domingo, 13 de dezembro de 2009

Billy Vaughn and his Orchestra - La Paloma - Billy Vaughn Goes Latin

  1. La Paloma
  2. Time Was
  3. Say Si Si
  4. Mexicali Rose
  5. El Choclo
  6. La Golondrina
  7. Brazil
  8. Estrellita
  9. La Cumparsita
  10. Perfidia
  11. Yours
  12. The Peanut Vendor
La Paloma

The music of Billy Vaughn has always enjoyed a uniquely potent international appeal. His Dot recordings had been selling well for three years when, in 1957, Vaughn's revival of "Sail Along Silvery Moon" crystallized a new sound that would make him famous worldwide.

It was essentially an extension of the music of the great sweet bands of the 1940s. His aural trademark became the lovely sound of twin alto saxophones, gracefully breathing life into a romantic melody over the support of a subtle, rock and roll-influenced beat. Everyone from teenagers to their grandparents could dance to this music, and for a long time, nearly everyone did. The formula proved marvelously versatile, and Vaughn soon discovered that it was easily adaptable to a wide variety of styles. Over the course of his career he recorded albums of Broadway show tunes, Hawaiian songs, movie themes, and country music standards. They all became best-sellers. This album, "La Paloma", from 1958, is a salute to the rhythms of Latin America. The title track became a #20 hit single in the U.S., sold over a million copies in Germany alone, and earned Vaughn a gold record.

Earlier, "Sail Along Silvery Moon" had sold a million copies in both Germany and Holland, and Vaughn made his first trip to Europe in March of 1959 to collect an armful of awards. In Japan, his music was hailed as "The Sound of Fascination", and he began what became annual, sold-out tours of that nation in 1966. He was also well loved in South America, where so much of the music on the "La Paloma" album was conceived. For a series of concerts in Brazil, he was billed as "The King of Romantic Music", and it is the essential romanticism of both the Vaughn  approach and the lovely Latin melodies assembled here that made "La Paloma" such an inspired collection. Popular songs from Mexico and South America were transformed into juke-box fodder on a regular basis in the U.S. throughout the '30s and '40s, although few who enjoyed these records were aware of this fact.

Many such selections were adaptations of the work of the great Cuban composer Ernesto Lecuona. He is represented here by 'Para Vigo Me Voy', which was given an English lyric by Al Stillman in 1936 and retitled 'Say Si Si'. 'La Paloma' was originally a Spanish tango from the mid 19th century, while 'El Choclo', which Georgia Gibbs popularized in 1952 as "Kiss of Fire", began as an Argentine tango in 1913. Aside from such traditional folk melodies as 'La Golondrina' and 'La Cumparsita', most of the remaining tracks here have similar tales of origin, with the conspicuous exception of 'Mexicali Rose', which was penned by Helen Stone and Jack B. Tenny in 1923, and crooned by Gene Autry in a Republic Pictures western of the same title in 1939.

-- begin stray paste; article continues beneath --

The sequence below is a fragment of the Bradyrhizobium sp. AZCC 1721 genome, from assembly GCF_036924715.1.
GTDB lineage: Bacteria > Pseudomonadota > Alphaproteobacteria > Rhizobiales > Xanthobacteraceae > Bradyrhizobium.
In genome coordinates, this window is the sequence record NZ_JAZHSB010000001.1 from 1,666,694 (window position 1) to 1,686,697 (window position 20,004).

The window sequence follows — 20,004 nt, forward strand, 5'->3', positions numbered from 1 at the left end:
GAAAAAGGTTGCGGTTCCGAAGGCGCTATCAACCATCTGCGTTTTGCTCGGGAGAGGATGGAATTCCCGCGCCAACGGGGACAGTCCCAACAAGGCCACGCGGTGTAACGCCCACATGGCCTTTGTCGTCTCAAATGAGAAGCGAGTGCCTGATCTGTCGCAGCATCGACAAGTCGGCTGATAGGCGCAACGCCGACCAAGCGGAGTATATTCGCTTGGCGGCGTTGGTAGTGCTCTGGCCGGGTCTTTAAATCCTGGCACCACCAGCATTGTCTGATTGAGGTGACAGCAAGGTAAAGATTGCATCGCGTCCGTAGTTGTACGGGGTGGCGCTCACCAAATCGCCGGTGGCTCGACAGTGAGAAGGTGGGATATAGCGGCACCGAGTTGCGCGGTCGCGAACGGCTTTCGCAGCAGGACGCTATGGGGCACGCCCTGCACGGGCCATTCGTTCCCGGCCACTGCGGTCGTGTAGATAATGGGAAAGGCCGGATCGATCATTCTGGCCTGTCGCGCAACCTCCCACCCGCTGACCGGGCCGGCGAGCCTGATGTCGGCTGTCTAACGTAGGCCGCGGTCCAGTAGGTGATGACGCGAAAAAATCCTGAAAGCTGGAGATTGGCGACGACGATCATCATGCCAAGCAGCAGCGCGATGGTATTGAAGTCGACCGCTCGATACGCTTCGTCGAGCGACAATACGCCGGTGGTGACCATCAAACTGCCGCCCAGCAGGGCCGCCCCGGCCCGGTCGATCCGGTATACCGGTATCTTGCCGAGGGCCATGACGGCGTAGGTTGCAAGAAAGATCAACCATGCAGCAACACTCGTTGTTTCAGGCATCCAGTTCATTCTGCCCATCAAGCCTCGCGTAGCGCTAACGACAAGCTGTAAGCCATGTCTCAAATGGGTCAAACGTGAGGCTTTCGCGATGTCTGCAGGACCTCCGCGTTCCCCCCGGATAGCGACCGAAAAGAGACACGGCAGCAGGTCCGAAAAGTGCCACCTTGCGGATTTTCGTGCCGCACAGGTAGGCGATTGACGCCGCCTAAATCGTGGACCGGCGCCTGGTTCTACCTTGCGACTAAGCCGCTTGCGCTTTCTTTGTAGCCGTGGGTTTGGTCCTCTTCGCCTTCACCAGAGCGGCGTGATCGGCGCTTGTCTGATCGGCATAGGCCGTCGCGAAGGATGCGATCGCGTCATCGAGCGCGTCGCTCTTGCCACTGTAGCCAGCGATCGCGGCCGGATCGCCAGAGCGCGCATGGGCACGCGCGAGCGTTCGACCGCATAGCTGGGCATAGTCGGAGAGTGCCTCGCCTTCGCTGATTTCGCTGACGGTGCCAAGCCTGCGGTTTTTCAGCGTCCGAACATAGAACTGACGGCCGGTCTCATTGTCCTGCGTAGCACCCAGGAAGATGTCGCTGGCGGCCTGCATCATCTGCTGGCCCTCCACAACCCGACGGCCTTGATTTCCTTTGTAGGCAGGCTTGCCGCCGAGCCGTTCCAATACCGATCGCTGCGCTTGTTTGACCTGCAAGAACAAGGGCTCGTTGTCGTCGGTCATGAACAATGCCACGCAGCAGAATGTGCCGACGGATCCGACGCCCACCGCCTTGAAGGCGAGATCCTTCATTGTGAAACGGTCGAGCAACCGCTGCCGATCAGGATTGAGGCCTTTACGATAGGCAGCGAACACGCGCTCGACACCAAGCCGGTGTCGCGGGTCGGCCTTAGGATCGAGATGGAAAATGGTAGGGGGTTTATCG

The majority of this album was recorded on August 22, 1958 in the studios of Master Recorders on Fairfax Avenue in Los Angeles (four of the tracks were recorded on April 11 as part of an EP session). Arrangements were written by both Billy Vaughn and his longtime assistant, pianist Milt Rodgers. On August 23, an overdubbing session was held, during which the gifted saxophone player Justin Gordon, who was solely responsible for the twin alto harmonies on Vaughn's classic recordings, replicated his efforts of the previous day by recordings while listening to a low volume playback of the earlier session through a small speaker (Gordon obviously had a flair for this sort of material, and was later involved in a memorable series of bossa nova albums made for the Capitol label under the leadership of guitarist Laurindo Almeida). The "La Paloma" sessions also placed a spotlight on the trumpet work of two longtime Vaughn sidemen, Virgil P. Evans and Manuel Stevens.

He deserves a tip of the sombrero for pulling off the impressive trick of capturing this music in all its glory, while simultaneously imprinting his own distinctive sound on every note.

(Joseph F. Laredo)

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